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The Green Sheet Online Edition

October 13, 2008 • Issue 08:10:01

When the pen is mightier than e-mail

By Biff Matthews
CardWare International

In two decades, business e-mail has evolved from novelty to mission-critical tool to near-pariah. The increased use of text messaging - which combined with spam is now estimated at 40 billion units per day worldwide out of 97 billion total e-mails sent - has eroded the status e-mail once held as the favored tool for communications to both consumer and business.

As a new business development tool, e-mail has sunk in stature for several reasons: high message volumes, the hazards of pfishing, inappropriate content and management's attempt to limit wasted work hours. The cheapness, speed and ease that were e-mail's building blocks are today its most potent detractors.

One answer is white listing, a process that enables e-mail from specified e-mail addresses or domains to bypass blocking programs.

I'd suggest, however, that a better answer for companies that want to use e-mail for new customer development is permission marketing, a term coined by Seth Godin in his book Permission Marketing: Turning Strangers into Friends and Friends into Customers.

The ocean blue

Permission marketing is the triumph of value over volume. Frequent flyer and hotel loyalty programs are good examples of permission marketing. You express interest and, as part of the process, agree to accept future communications. A bond is established that sets the sender - and the receiver - apart from the general din. That's workable and can be part of a broad campaign.

However, I believe what's called for today is "blue ocean" thinking. The "Blue Ocean Strategy, a concept introduced by authors W. Chan Kim and Renee Mauborgne in the book of the same name, advocates you go where your competitors are not. For example, your competition may be furiously e-mailing. Smarter competitors are doing permission marketing. Almost no one now, however, is doing the proven (and resurgent) basics.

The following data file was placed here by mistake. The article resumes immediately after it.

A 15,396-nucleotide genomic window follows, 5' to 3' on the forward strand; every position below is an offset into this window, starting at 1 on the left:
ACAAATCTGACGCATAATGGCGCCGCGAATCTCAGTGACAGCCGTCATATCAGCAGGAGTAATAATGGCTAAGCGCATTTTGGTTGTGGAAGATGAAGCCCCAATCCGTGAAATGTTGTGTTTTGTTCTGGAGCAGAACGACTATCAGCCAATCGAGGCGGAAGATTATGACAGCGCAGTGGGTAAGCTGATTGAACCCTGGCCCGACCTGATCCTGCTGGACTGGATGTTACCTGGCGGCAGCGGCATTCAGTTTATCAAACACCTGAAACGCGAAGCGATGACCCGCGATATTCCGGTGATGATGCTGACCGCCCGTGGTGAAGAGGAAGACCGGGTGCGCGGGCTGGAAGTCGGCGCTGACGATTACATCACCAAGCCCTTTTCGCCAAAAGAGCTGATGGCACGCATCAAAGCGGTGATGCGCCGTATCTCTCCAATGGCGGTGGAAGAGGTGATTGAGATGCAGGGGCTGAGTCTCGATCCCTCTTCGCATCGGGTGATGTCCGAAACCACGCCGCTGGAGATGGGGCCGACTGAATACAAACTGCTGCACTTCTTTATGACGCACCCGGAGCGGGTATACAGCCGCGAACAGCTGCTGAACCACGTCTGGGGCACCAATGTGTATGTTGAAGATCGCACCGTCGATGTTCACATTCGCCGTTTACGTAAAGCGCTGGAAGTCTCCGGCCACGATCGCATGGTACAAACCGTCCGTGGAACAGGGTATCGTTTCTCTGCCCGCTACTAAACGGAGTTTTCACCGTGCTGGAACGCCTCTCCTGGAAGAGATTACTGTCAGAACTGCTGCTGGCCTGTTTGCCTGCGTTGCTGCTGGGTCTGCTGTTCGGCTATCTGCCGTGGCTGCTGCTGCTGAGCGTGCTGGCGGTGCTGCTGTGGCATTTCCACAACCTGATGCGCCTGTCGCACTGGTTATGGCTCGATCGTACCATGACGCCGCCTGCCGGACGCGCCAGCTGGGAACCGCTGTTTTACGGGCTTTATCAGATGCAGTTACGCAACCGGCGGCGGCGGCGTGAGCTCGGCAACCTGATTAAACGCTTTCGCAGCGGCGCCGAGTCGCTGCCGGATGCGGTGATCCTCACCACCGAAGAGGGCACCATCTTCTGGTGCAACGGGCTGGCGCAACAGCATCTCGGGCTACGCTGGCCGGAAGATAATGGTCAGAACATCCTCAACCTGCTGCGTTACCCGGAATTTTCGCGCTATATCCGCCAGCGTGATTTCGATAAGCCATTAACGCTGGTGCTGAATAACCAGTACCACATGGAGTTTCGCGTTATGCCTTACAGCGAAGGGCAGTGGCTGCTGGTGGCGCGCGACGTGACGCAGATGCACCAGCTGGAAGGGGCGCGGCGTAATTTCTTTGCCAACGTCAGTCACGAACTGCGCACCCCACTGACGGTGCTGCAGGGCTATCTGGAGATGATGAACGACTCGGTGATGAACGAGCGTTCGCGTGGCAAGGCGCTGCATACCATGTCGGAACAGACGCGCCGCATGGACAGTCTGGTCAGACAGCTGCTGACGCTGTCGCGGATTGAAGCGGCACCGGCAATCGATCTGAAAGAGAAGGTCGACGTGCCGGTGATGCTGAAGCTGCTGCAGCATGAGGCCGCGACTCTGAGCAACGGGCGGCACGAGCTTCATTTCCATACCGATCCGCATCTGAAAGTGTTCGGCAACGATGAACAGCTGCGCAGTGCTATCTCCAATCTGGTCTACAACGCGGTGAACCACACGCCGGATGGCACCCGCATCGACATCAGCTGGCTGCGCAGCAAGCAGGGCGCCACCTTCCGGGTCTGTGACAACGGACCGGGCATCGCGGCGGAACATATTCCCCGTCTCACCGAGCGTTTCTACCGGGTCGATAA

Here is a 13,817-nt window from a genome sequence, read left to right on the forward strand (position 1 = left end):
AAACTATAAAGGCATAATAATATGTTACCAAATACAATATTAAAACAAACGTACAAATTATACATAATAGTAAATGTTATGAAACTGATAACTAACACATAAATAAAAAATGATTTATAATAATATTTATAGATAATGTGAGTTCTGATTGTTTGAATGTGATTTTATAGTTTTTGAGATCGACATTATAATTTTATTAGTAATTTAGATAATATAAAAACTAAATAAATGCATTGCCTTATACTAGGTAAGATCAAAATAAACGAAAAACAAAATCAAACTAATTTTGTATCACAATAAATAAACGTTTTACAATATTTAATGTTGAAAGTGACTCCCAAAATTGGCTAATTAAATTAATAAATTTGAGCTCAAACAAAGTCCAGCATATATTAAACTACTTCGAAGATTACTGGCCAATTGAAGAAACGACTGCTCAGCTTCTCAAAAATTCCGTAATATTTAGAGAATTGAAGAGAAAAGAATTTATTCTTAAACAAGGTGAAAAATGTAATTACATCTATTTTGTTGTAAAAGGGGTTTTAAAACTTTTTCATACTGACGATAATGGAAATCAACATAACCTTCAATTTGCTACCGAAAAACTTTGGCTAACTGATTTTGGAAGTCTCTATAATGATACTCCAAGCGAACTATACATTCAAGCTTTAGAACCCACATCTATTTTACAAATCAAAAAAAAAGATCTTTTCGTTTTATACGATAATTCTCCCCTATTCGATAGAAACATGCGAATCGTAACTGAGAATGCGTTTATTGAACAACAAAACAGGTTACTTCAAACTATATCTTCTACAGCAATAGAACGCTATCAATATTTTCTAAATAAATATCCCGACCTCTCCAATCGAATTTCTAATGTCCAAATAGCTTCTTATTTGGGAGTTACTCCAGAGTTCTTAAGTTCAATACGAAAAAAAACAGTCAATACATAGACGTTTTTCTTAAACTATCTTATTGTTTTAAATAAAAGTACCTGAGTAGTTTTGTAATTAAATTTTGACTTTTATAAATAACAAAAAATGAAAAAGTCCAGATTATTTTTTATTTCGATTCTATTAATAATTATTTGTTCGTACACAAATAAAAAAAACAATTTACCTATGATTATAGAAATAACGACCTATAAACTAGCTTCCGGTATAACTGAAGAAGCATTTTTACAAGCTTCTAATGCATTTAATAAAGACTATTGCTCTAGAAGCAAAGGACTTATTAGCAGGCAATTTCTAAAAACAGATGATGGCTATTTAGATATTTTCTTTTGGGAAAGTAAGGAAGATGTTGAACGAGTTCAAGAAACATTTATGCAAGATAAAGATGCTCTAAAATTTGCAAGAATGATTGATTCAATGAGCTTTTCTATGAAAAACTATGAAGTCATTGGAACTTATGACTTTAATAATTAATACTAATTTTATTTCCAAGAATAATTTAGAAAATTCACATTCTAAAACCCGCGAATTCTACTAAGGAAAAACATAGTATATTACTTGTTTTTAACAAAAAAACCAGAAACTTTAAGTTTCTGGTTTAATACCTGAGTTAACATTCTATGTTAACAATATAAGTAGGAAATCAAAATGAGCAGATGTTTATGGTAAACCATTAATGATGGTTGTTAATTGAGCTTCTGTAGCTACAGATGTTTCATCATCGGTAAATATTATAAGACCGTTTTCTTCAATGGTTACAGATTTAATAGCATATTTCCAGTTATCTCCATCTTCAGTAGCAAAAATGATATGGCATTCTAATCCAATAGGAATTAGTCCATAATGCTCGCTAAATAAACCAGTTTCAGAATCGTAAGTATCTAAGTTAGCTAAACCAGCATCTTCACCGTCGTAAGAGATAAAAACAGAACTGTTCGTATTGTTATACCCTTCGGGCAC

Postcards and letters are neither new nor sexy. They are terribly low-tech. But used properly, they can be powerful for the simple reason that the in-box value equation has morphed. A cleanly targeted, persuasive letter has more perceived value than obvious mass e-mail.

Postcards and letters are not low cost, and they don't look low cost. What they are is personal, and tangible. To do them well, writers have to understand and intelligently address targeted recipients and their interests.

Do this, and you can make a powerful impact. Letters will distinguish you and your product. Think fewer, better targets, and qualify them individually: Seek only legitimate decision-makers.

Think big

When target numbers are large, certain techniques can lower your unit costs substantially. By using a print house in New York for New England mailings, one in Atlanta for the South and one in Chicago for the Midwest, you can enjoy bulk rates, achieve delivery quicker and have mailings received in better condition. Include individual signing, and the impact is both personal and professional.

Small ISOs or merchant level salespeople (MLSs) can create templates and mail individually, or on a schedule, so follow-up calls can be made on a timetable.

Invitations to call for a free analysis or other incentives are highly effective in this environment. The key is to make your point quickly, and ask for an action - or at minimum, pave the way for your phone follow-up. Then seek e-mail permission to fax or e-mail future correspondence offering products, services or information of interest to the merchant.

Personal experience

Each month, we at CardWare send out a business digest consisting of a single page and minimal text. It always addresses a subject of widespread interest. It is never blatantly promotional. The source of the information is always clearly indicated. The digest has enjoyed high readability among our select distribution list because, we believe, it respects the readers' time and intelligence.